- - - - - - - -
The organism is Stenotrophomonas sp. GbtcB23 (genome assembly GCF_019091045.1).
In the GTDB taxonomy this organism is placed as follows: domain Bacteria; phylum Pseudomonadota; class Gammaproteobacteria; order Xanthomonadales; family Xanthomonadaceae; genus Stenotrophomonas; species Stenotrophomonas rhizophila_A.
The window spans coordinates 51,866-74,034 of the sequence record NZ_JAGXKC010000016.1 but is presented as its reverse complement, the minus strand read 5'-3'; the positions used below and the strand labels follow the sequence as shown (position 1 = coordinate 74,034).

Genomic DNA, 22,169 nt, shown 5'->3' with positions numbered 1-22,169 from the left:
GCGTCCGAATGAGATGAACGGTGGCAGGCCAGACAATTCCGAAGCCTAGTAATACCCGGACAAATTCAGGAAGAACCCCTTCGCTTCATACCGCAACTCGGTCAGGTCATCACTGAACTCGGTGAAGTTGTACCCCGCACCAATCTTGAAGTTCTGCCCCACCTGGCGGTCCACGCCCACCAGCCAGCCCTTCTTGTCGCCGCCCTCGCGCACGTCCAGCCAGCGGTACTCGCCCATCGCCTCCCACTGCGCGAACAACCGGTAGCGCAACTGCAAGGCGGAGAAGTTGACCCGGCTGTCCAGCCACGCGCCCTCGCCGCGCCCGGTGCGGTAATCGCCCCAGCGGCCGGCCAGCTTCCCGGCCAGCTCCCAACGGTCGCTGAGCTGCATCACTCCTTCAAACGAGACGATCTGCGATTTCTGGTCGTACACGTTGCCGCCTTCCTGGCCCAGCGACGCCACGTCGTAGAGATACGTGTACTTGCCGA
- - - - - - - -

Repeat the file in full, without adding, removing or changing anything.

The organism is Stenotrophomonas sp. GbtcB23 (genome assembly GCF_019091045.1).
In the GTDB taxonomy this organism is placed as follows: domain Bacteria; phylum Pseudomonadota; class Gammaproteobacteria; order Xanthomonadales; family Xanthomonadaceae; genus Stenotrophomonas; species Stenotrophomonas rhizophila_A.
The window spans coordinates 51,866-74,034 of the sequence record NZ_JAGXKC010000016.1 but is presented as its reverse complement, the minus strand read 5'-3'; the positions used below and the strand labels follow the sequence as shown (position 1 = coordinate 74,034).

Genomic DNA, 22,169 nt, shown 5'->3' with positions numbered 1-22,169 from the left:
GCGTCCGAATGAGATGAACGGTGGCAGGCCAGACAATTCCGAAGCCTAGTAATACCCGGACAAATTCAGGAAGAACCCCTTCGCTTCATACCGCAACTCGGTCAGGTCATCACTGAACTCGGTGAAGTTGTACCCCGCACCAATCTTGAAGTTCTGCCCCACCTGGCGGTCCACGCCCACCAGCCAGCCCTTCTTGTCGCCGCCCTCGCGCACGTCCAGCCAGCGGTACTCGCCCATCGCCTCCCACTGCGCGAACAACCGGTAGCGCAACTGCAAGGCGGAGAAGTTGACCCGGCTGTCCAGCCACGCGCCCTCGCCGCGCCCGGTGCGGTAATCGCCCCAGCGGCCGGCCAGCTTCCCGGCCAGCTCCCAACGGTCGCTGAGCTGCATCACTCCTTCAAACGAGACGATCTGCGATTTCTGGTCGTACACGTTGCCGCCTTCCTGGCCCAGCGACGCCACGTCGTAGAGATACGTGTACTTGCCGA